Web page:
The Wikipedia Effect

I just tried contributing to Wikipedia, the wonderful free-for-all online encyclopedia that, despite being written by the likes of you and I, is actually factually accurate and increasingly comprehensive.

(I like to think) I am articulate and well-informed individual so I thought it would be easy to share my accumulated mind-vomit and extend our collective wisdom. I never really intended to but then I came accross their article on Jean Piaget, only to discover it was woefully brief.

I thought that even I would be able to improve on it, but when i sat there trying to find a few choice words to set before the world, I found I was somewhat tongue-tied. It’s different here because no-one reads it and even if they did, they would quickly realise I’m unreliable!

Now if this had been an exam, it would have been a different story, with the adrenaline flowing and a deadline looming I’d have scrawled a screeds worth. In the end I was content to add the bit about Albino Swallows and a list of his professorial posts.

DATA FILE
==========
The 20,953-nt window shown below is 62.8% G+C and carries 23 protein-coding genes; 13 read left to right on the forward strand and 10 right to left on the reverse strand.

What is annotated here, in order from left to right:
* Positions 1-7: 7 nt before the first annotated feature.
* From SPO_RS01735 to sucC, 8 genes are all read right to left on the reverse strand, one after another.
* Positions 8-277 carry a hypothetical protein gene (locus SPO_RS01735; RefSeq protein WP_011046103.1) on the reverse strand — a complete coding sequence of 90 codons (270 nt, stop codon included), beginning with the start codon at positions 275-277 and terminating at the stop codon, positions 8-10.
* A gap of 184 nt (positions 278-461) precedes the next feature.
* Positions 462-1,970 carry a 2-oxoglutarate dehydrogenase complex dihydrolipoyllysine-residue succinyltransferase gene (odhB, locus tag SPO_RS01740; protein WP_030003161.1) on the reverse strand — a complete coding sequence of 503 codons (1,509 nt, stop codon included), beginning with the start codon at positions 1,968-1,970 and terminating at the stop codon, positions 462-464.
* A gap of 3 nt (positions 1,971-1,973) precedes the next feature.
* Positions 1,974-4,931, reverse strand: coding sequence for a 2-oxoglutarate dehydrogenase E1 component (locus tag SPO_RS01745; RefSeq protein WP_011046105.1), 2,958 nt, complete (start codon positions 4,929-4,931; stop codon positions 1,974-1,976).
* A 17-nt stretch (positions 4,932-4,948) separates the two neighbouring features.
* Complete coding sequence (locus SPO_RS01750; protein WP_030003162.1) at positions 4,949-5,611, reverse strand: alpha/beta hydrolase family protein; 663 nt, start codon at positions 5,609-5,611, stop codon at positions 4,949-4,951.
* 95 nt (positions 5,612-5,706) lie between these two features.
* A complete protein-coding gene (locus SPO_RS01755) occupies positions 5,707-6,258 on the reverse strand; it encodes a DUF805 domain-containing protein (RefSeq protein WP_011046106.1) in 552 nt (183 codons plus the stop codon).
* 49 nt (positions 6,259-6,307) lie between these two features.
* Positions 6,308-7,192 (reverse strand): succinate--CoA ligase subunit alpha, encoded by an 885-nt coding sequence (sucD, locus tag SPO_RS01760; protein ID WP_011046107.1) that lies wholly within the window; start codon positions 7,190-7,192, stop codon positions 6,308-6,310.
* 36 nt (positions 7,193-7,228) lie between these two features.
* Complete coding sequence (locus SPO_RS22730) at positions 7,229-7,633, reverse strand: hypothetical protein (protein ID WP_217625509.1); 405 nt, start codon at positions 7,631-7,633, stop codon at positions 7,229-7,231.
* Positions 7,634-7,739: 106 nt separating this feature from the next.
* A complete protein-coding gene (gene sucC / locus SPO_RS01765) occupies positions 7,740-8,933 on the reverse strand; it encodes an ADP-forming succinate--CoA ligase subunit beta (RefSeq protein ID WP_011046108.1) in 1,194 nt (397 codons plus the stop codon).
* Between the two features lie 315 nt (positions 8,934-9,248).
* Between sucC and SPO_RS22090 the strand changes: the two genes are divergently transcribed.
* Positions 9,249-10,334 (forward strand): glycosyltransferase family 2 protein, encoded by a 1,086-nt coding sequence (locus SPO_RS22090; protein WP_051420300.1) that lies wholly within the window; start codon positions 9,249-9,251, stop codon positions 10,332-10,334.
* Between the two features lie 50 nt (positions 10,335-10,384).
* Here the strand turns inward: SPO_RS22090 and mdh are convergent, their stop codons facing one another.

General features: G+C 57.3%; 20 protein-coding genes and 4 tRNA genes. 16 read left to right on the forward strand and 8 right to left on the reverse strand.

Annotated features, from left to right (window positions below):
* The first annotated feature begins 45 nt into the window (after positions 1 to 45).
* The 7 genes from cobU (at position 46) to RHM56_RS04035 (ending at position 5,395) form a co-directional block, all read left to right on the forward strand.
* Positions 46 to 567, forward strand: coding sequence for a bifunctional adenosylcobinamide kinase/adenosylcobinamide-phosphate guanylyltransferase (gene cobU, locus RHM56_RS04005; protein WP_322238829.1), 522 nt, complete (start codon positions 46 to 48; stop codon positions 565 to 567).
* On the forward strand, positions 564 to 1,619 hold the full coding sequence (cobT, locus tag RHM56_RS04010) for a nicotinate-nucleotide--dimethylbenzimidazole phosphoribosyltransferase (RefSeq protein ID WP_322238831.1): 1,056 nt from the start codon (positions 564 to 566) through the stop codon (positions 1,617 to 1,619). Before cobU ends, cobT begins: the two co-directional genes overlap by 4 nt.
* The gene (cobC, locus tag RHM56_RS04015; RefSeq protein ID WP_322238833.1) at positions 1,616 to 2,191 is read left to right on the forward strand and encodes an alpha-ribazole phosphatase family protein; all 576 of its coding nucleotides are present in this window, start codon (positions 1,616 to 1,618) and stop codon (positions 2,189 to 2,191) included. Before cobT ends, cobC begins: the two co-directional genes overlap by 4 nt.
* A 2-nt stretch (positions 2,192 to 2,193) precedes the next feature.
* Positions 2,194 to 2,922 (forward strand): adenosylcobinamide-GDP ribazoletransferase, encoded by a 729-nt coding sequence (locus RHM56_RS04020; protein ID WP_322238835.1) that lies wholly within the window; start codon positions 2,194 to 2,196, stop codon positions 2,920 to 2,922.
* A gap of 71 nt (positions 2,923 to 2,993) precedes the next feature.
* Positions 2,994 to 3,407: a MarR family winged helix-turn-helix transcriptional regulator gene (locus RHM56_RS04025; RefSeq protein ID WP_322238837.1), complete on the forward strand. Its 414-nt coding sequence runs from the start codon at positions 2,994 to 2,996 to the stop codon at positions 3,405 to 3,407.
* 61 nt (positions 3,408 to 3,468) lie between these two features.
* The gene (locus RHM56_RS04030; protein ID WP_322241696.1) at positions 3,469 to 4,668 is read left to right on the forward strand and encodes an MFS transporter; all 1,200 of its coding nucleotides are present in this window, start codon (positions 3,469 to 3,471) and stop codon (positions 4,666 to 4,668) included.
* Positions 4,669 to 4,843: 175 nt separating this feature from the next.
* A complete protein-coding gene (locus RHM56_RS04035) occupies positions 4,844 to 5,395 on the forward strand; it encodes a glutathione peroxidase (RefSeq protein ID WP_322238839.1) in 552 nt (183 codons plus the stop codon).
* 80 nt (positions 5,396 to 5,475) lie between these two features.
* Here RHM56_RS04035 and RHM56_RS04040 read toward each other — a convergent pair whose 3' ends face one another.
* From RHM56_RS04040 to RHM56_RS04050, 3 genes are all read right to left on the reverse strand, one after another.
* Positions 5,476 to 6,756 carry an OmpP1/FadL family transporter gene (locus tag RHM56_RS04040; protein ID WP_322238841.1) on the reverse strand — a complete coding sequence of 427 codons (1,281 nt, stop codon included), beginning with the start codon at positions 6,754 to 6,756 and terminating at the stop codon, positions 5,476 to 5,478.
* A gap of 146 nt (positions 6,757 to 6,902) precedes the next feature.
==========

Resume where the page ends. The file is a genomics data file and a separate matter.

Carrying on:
Very small first steps. My next two contributions were not much better. But maybe I’ve found my niche, you may notice a theme!

http://en.wikipedia.org/wiki/Yule_Nielsen_Effect
http://en.wikipedia.org/wiki/Northern_Line_Effect

Watch this space.

About caspar

Caspar is just one monkey among billions. Battering his keyboard without expectations even of peanuts, let alone of aping the Immortal Bard. By day he is an infantologist at Birkbeck Babylab, by night he runs BabyLaughter.net
This entry was posted in good. Bookmark the permalink.

3 Responses to The Wikipedia Effect

Leave a Reply